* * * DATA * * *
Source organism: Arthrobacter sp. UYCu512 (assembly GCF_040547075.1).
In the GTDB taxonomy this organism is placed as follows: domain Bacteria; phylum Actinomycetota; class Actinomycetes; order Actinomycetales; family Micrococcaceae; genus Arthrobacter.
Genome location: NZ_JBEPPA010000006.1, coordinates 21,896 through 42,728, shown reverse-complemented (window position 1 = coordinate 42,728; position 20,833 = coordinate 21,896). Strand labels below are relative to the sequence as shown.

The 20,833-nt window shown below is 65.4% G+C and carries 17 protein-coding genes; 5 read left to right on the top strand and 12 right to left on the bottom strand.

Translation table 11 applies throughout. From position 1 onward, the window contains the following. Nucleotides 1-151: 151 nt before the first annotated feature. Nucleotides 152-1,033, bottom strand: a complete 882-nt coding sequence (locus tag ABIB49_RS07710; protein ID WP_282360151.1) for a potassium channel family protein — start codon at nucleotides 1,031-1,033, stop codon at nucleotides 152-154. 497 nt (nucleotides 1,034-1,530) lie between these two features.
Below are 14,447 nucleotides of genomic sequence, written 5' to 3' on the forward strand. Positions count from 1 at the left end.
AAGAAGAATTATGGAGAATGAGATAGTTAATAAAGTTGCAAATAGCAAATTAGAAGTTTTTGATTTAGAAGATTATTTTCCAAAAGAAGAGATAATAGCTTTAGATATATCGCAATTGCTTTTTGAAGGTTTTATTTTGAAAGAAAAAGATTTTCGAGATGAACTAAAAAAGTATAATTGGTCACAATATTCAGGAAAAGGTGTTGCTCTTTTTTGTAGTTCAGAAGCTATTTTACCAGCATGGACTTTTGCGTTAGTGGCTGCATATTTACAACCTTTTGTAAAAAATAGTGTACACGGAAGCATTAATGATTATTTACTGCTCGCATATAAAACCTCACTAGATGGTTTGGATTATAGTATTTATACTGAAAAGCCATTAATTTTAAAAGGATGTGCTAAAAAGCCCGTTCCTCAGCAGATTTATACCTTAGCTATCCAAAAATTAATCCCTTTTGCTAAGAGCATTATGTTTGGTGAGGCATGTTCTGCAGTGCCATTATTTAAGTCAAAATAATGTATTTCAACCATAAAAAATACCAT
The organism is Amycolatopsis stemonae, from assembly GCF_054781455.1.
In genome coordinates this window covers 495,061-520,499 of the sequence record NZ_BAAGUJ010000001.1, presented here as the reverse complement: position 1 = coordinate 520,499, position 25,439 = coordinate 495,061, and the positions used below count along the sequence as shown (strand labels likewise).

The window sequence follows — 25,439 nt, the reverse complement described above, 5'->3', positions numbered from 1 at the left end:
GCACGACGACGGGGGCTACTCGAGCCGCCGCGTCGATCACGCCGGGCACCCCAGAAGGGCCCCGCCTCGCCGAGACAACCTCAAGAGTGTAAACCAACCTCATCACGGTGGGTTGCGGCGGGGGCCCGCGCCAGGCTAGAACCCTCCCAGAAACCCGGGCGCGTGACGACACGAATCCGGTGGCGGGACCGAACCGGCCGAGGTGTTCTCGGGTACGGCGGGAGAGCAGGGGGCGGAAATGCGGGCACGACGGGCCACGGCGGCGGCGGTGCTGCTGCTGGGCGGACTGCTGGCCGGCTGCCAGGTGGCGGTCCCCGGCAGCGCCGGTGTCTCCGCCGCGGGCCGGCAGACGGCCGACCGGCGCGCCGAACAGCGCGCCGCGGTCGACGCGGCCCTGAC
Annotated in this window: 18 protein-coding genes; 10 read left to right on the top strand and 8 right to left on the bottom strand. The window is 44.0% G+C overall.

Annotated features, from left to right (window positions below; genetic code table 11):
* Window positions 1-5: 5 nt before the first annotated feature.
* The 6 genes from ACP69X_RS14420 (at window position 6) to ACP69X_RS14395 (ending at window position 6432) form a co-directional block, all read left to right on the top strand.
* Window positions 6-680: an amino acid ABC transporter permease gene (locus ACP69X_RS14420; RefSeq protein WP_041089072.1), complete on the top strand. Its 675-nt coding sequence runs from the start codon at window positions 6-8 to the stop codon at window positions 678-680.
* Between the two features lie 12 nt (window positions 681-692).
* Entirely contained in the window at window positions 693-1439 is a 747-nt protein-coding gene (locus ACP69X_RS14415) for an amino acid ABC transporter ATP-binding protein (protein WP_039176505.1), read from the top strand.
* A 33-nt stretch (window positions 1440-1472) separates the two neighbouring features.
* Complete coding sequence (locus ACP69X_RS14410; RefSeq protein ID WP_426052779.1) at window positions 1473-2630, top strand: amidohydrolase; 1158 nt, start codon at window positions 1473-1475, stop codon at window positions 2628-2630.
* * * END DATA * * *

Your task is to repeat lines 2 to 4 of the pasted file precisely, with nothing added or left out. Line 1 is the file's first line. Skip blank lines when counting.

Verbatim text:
In the GTDB taxonomy this organism is placed as follows: domain Bacteria; phylum Actinomycetota; class Actinomycetes; order Actinomycetales; family Micrococcaceae; genus Arthrobacter.
Genome location: NZ_JBEPPA010000006.1, coordinates 21,896 through 42,728, shown reverse-complemented (window position 1 = coordinate 42,728; position 20,833 = coordinate 21,896). Strand labels below are relative to the sequence as shown.

The 20,833-nt window shown below is 65.4% G+C and carries 17 protein-coding genes; 5 read left to right on the top strand and 12 right to left on the bottom strand.